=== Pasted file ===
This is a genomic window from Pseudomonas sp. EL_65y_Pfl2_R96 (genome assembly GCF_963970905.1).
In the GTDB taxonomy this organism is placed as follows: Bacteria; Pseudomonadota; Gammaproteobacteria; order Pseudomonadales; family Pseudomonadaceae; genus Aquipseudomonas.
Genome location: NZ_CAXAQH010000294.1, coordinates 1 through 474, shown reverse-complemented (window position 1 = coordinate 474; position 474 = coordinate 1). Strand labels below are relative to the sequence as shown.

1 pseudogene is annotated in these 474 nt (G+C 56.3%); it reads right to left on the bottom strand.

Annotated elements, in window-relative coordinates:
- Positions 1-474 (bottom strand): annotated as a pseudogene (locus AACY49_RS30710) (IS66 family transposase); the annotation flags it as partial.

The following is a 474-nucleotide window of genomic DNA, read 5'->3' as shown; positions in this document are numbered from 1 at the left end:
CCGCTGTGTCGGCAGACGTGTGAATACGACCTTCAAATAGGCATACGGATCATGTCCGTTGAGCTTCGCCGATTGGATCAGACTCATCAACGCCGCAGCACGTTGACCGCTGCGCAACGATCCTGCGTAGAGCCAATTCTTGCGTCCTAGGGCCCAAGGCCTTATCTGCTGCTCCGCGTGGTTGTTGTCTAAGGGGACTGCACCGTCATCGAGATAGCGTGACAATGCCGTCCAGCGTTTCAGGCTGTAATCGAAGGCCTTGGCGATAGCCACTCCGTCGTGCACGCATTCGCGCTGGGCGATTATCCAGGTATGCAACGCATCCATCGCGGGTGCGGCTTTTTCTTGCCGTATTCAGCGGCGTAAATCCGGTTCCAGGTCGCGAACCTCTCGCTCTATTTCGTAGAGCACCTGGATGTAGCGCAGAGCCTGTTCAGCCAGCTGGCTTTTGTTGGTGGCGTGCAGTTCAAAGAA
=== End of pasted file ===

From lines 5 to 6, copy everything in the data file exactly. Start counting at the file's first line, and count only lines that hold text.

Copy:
Annotated elements, in window-relative coordinates:
- Positions 1-474 (bottom strand): annotated as a pseudogene (locus AACY49_RS30710) (IS66 family transposase); the annotation flags it as partial.